See Jake’s message from 8-23-96 regarding orbital decompression. He gives an accurate account of the basic procedure. Also, the National Graves’ Disease Foundation has a good bulletin on orbital decompression and other eye surgeries. Call 1-704-877-5251 for information. Mayo Clinic has info on their website at: http://www.mayo.edu/Mayo_Ophtho/Graves_info.html
I was in the hospital overnight after the surgery. My face was swollen and I had to wear gauze under my nose for a few days because of the drainage, but my eyes looked half their size! I actually looked almost normal again! It took a few weeks for the swelling to go down. My face was numb in the sinus area because the doctors go in through the sinuses to get to the orbital cavities, my front teeth were numb, and I had slight double vision. But, six weeks later extraocular muscle surgery corrected the double vision. Six weeks after that lid retraction was done on both eyes to make them close more completely, get rid of the starey look, and give relief from the nighttime dryness. All of the surgeries were worth any discomfort and inconvenience! With experienced doctors and a positive attitude, they are a viable option!
Best of luck! Keep us posted on how you’re doing.
DebbyAnonymousOctober 4, 1996 at 9:39 pmPost count: 93172
Hello, everyone. I’m new to your message board and have learned a lot by reading your messages to each other. I’m to have the orbital decompression surgery next month and wonder if anyone can answer some questions for me. My doector said one side effect is numbness of the two nerves down either side of the nose. In most cases this is temporary but in some cases permanent. Can anyone tell me about the side effect? How does the numbness feel? Does it interfere with daily life – will my nose run and I won’t know it!!!?? Has anyone had it last permanently? Should I be worried about this side effect? Also, how painful is the healing process in the roof of the mouth? How long does it take? One incision or two? You can see that I have lots of questions – any info will be much appreciated!AnonymousOctober 4, 1996 at 10:13 pmPost count: 93172
I have had the orbital decompression and it really wasn’t to bad.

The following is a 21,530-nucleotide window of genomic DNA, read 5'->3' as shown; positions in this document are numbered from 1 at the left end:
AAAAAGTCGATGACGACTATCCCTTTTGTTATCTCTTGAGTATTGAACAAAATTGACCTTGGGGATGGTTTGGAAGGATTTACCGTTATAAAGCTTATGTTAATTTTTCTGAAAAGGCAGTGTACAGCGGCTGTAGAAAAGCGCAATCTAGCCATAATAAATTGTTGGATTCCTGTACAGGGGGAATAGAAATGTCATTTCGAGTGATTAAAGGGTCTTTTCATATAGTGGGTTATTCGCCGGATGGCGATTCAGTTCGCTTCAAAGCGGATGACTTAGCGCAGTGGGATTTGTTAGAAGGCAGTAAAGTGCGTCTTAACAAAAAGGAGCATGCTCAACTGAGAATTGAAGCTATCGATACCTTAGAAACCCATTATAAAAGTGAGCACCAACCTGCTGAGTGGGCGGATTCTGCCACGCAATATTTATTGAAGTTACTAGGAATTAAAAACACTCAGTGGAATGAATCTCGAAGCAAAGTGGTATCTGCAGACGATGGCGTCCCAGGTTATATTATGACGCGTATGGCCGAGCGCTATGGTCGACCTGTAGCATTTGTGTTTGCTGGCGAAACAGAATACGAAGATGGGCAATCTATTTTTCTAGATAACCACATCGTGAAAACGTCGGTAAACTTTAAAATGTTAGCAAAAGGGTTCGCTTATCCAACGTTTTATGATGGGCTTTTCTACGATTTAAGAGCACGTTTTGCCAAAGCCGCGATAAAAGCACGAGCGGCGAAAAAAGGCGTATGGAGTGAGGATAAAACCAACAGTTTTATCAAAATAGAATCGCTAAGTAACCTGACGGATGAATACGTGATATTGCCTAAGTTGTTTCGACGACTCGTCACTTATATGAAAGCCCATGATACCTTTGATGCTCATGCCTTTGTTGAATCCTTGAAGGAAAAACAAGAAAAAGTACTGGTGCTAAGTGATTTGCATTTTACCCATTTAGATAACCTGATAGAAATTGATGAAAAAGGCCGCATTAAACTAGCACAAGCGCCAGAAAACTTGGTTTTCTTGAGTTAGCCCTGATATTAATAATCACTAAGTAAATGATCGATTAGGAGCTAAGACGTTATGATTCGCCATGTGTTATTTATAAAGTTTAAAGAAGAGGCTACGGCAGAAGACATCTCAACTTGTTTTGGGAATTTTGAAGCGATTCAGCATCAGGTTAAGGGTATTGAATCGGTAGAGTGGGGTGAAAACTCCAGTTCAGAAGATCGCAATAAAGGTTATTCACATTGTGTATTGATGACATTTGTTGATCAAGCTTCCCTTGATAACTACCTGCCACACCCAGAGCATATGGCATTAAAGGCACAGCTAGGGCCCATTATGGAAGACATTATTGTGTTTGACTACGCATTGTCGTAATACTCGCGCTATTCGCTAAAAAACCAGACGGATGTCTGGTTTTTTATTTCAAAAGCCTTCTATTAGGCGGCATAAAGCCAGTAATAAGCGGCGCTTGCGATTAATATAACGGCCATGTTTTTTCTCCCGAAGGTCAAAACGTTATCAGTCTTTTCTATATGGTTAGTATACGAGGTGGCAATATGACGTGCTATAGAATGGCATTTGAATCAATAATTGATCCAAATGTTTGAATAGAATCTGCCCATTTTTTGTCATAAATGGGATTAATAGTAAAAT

The facial numbness was a bother but I realized not feeling no pain.
The recovery was quick. I was back to work in two weeks. The feeling
came back over six months. I posted a message earlier on types of
surgeries. Give it a look. I can’t stay online to long tonight but I
will provide more info. Debbie Jass also had the decompressions. I am
confused about the roof of hte mouth comment. Could you please elaborate?
JakeAnonymousOctober 4, 1996 at 10:55 pmPost count: 93172
Jake, thanks for the info. My doctor said he would do the surgery by going up through the roof of my mouth, so I am wondering what this entails and how it will feel. I read your article about the different types of surgery and it was very helpful. Was your decompression surgery performed another way from what I’m describing?AnonymousOctober 5, 1996 at 12:23 pmPost count: 93172
Mine was done by going under the lower lid and along side of the
nose nest to the eye. I have a scar on each side of my nose about 1/2 inch
long and the incision on the lower lid was done right under the eye
lashes and you can’t see it at all. Give me a call some time at
407-254-9719 and we will talk. I will call back collect if I am not home.
I will ask my eye surgion in Miami if he has seen it done this way. He is
out of town right now but I will ask. Send me the name of your Doctor.
JakeAnonymousOctober 5, 1996 at 1:29 pmPost count: 93172
Jake, your surgery sounds quite different. My doctor is Dr. Frueh at the Univ. of Mich. I found a great article today at the libary done by Mayo clinic. It was a case-study of all surgeries done there over a several-year period and gave very good statistics about the various side effects and need for follow-up surgeries like the ones you mentioned. If anyone wants the name of the ar
ticle, I will be glad to post it.